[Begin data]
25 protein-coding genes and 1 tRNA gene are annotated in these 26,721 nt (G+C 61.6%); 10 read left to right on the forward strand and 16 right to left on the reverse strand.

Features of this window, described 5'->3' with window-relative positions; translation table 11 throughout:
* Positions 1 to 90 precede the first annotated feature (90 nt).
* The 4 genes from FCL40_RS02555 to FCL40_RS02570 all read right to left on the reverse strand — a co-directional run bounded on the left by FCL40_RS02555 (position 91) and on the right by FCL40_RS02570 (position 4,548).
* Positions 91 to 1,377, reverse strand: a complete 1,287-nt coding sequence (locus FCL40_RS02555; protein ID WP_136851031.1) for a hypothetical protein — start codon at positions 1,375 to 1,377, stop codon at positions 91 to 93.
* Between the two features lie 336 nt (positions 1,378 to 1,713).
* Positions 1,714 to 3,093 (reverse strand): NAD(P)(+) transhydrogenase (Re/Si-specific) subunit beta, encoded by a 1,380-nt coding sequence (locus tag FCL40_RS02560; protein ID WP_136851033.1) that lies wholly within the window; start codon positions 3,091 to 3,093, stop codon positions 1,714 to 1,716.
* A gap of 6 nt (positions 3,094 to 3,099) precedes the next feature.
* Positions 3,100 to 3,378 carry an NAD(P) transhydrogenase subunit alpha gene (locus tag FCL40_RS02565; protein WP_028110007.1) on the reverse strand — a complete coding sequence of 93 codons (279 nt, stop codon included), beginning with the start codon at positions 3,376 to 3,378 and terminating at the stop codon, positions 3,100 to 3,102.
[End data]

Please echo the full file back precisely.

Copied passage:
25 protein-coding genes and 1 tRNA gene are annotated in these 26,721 nt (G+C 61.6%); 10 read left to right on the forward strand and 16 right to left on the reverse strand.

Features of this window, described 5'->3' with window-relative positions; translation table 11 throughout:
* Positions 1 to 90 precede the first annotated feature (90 nt).
* The 4 genes from FCL40_RS02555 to FCL40_RS02570 all read right to left on the reverse strand — a co-directional run bounded on the left by FCL40_RS02555 (position 91) and on the right by FCL40_RS02570 (position 4,548).
* Positions 91 to 1,377, reverse strand: a complete 1,287-nt coding sequence (locus FCL40_RS02555; protein ID WP_136851031.1) for a hypothetical protein — start codon at positions 1,375 to 1,377, stop codon at positions 91 to 93.
* Between the two features lie 336 nt (positions 1,378 to 1,713).
* Positions 1,714 to 3,093 (reverse strand): NAD(P)(+) transhydrogenase (Re/Si-specific) subunit beta, encoded by a 1,380-nt coding sequence (locus tag FCL40_RS02560; protein ID WP_136851033.1) that lies wholly within the window; start codon positions 3,091 to 3,093, stop codon positions 1,714 to 1,716.
* A gap of 6 nt (positions 3,094 to 3,099) precedes the next feature.
* Positions 3,100 to 3,378 carry an NAD(P) transhydrogenase subunit alpha gene (locus tag FCL40_RS02565; protein WP_028110007.1) on the reverse strand — a complete coding sequence of 93 codons (279 nt, stop codon included), beginning with the start codon at positions 3,376 to 3,378 and terminating at the stop codon, positions 3,100 to 3,102.